CD burners: Marantz vs. HHB
I post this as a followup to a thread started by MHubbard on 9/10/01 about the Marantz CDR-500 dual-well burner. First off, let me correct an item in my original reply: this unit and the single-well CDR-631 do not have any differences in their A-to-D conversion circuitry, despite what the promo literature and Marantz's website seem to imply - this from a Marantz Professional Division technician whom I spoke with by phone. He said the discrepancy has been raised by the engineers and brought to the attention of the marketing staff.
Now on to the comparision. My original plan was to get a good, professional (uses non-royalty blank media, has adjustable level and balance, can defeat SCMS copy-protection) dual-well burner, have it do double-duty as a transport to feed my Theta D/A converter, and get rid of my current Adcom changer/player/transport. I had wanted a dual-well machine not for the 2x copy speed, but so that I could use an erasable CD-RW to assemble goof-free compilation discs, then turn to the built-in dubbing to copy it onto normal CD-R's for archiving and use in other players (CD-RW's will not play in most regular CD players), re-using the CD-RW for the intermediate step each time.
I had researched the different brands online, and had become interested in the Marantz machines, but was torn when it seemed that I would have to give up the apparent A/D advantage of the single-well CDR-631 for the dubbing capabilities of the dual-well CDR-500 (most of my source material is analog vinyl). By telephone I arranged with a salesperson at a local pro-sound dealer to let me take home both of the Marantz units to audition and see if I could hear, or cared about, the A/D differences (if I could, and if it mattered to me, I was even thinking about buying two CDR-631's so I could still dub CD-RW's to CD-R).
When I got to the store, however, the salesperson's manager enlightened me to a couple of new perspectives. Firstly, he said that blank CD-R media (the regular "computer" or pro-sound type, as opposed to the royalty-taxed, "music-only" or consumer type that home-use burners must be fed) had become so cheap, around $.60 each in bulk, that most users didn't care anymore about having erasable capability, since if you screwed up a CD-R, you could just digitally recopy it up 'til the bad point, and then continue afresh from there, throwing away the first disc. Secondly, he told me that the two Marantz units sounded no different from each other anyway, and what I should really hear was the single-well HHB CDR-830 BurnIT, which he felt was superior in sound quality and said most of his customers gave the best feedback on.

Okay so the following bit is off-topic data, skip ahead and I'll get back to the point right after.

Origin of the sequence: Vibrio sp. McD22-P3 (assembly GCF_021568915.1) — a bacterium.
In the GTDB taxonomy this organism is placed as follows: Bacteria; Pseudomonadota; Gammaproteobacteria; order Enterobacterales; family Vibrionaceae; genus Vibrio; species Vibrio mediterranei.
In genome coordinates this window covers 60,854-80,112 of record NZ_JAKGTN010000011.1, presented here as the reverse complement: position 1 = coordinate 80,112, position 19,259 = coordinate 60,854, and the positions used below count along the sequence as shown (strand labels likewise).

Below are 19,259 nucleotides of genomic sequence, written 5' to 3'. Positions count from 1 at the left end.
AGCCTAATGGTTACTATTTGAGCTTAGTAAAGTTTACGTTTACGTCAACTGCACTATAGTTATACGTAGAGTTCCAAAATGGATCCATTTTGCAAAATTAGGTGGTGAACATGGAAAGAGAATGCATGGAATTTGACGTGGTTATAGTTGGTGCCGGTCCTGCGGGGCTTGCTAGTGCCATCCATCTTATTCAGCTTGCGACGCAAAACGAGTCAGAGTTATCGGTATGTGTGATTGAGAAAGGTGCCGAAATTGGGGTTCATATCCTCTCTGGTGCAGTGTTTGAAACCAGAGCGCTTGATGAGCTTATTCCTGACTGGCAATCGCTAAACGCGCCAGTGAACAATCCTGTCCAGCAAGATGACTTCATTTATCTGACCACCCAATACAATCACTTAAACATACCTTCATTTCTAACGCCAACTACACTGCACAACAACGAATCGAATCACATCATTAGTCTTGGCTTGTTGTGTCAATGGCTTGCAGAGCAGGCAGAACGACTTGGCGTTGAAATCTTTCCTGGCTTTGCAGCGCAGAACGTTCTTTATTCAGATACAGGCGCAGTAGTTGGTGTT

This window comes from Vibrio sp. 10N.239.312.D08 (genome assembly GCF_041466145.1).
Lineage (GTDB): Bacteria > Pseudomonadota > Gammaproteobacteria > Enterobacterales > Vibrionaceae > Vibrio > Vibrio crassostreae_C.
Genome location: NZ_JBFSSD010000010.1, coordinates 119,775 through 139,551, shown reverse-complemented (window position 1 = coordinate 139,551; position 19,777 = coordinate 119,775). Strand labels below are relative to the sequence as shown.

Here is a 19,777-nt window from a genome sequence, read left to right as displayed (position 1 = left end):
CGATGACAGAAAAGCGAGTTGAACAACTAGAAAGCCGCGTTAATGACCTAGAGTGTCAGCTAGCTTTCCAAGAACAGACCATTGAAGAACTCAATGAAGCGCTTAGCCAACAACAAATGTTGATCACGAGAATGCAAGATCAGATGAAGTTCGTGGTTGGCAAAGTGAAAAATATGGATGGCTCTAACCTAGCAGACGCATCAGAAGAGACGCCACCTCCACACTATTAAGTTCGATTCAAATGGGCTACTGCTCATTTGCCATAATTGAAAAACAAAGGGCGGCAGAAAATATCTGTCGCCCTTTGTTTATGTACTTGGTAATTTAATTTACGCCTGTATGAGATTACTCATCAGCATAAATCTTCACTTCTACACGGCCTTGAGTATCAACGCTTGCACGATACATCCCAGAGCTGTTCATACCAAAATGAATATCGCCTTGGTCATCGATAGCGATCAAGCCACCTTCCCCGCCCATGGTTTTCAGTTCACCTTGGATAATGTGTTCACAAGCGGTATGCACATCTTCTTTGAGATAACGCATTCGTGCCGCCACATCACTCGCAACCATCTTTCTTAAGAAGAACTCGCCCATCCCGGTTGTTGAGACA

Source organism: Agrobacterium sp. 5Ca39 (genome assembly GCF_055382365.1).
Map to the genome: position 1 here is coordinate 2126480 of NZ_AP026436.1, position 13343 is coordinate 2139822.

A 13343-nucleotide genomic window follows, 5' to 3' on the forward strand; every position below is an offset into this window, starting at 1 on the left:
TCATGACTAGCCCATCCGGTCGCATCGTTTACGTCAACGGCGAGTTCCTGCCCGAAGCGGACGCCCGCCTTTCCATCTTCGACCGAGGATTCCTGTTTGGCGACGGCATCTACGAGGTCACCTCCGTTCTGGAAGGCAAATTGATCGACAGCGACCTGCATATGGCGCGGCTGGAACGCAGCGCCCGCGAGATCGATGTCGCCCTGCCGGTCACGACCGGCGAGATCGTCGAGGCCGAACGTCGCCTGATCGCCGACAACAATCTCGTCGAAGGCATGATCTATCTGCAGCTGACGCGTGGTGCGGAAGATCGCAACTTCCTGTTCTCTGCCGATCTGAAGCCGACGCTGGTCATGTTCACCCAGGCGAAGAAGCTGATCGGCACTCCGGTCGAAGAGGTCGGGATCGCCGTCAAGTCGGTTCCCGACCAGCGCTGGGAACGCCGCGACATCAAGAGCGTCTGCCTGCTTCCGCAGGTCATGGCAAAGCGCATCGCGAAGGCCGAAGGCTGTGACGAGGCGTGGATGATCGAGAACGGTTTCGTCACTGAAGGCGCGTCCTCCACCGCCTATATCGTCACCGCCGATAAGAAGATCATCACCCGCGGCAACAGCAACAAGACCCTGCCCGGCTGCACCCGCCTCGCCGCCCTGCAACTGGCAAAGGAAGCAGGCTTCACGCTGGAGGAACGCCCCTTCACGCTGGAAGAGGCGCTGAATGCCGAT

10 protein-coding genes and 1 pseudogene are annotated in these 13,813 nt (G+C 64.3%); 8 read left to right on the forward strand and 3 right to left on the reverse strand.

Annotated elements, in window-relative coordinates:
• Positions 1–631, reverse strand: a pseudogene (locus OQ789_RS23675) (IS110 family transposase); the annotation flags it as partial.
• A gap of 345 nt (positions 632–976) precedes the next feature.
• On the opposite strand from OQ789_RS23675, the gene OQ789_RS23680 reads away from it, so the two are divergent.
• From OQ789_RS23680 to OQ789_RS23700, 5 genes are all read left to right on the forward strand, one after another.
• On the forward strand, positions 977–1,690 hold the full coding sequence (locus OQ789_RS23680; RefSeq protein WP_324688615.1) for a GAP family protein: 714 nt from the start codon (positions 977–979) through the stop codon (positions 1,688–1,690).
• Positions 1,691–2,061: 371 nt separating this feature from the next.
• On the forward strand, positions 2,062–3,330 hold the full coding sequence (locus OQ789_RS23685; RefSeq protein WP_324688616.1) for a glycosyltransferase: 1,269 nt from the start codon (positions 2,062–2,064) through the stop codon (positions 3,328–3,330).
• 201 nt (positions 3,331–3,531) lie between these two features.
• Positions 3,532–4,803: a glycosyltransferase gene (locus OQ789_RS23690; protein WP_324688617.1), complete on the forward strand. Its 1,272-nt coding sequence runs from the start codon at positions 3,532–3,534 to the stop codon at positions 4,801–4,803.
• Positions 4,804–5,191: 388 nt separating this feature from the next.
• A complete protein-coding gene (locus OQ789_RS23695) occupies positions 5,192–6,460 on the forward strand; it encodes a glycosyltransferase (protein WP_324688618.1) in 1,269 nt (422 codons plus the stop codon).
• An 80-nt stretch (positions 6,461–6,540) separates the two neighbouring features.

So, I wound up taking home the dual-well Marantz and the single-well HHB for trials, hoping that any differences in sound quality would be too small for me to want to sacrifice the Marantz's dubbing feature. (It wasn't until the next day that I called Marantz and confirmed that their two units in fact did possess identical A/D sections, supporting the store manager's claim about their similar sonics.) I was disinclined toward liking the HHB from the start for some reasons other than just its single-well configuration, though: it was only $50 less in price ($549 as compared to $599 for the Marantz as priced online); it was purple in color (pro-audio, remember); it didn't have as many input/output options 'round back (though I don't run balanced in my system); it was feather-light in its lack of heft, hardly reminiscent of even my Adcom, let alone normal high-end gear like my Theta. Both of the new units sported flimsy plastic trays. I connected the burners into my system and set about reading the manuals.
I wound up the day by starting to make copies from LP (Benz Glider M2 on a modified Technics SL-1200 through a c-j PV-8 tubed phono stage, Cardas Cross IC) of revealing tracks two-by-two, one on each burner, until I had filled up half a CD-R, while monitoring the sound late at night through Sennheiser HD-600 'phones. The headphone output on the Marantz went louder; the HHB was sounding somewhat better overall. The HHB was easier to figure out in use, the Marantz more complicated and frustrating. I went to bed. The next day, I finished recording the comparision CD-R and auditioned the results through the existing system (aforementioned changer, DAC, and pre-amp, then to a c-j MV-55 tube amp and Thiel CS2 2 floorstanding 3-way speakers via all-Cross cabling). I also made digital copies with both machines from the external source, and 1x and 2x interal dubs on the Marantz.